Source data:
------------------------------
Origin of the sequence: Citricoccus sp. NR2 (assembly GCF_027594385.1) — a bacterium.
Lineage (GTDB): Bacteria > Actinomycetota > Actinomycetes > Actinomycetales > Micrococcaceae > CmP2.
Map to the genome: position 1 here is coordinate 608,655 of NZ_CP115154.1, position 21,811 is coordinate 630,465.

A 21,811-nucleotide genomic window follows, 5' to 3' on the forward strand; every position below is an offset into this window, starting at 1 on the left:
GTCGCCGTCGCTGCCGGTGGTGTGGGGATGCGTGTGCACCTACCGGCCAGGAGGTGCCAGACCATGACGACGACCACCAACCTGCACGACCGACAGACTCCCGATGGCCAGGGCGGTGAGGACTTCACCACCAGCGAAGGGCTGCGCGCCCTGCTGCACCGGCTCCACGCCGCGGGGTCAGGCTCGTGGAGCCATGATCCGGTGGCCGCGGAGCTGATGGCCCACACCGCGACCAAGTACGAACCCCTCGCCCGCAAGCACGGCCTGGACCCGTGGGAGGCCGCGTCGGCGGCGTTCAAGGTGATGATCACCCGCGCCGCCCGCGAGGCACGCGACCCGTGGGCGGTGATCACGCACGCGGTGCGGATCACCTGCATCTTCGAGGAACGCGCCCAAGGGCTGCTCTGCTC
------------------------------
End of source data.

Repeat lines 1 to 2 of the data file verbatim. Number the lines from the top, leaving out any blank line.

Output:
Origin of the sequence: Citricoccus sp. NR2 (assembly GCF_027594385.1) — a bacterium.
Lineage (GTDB): Bacteria > Actinomycetota > Actinomycetes > Actinomycetales > Micrococcaceae > CmP2.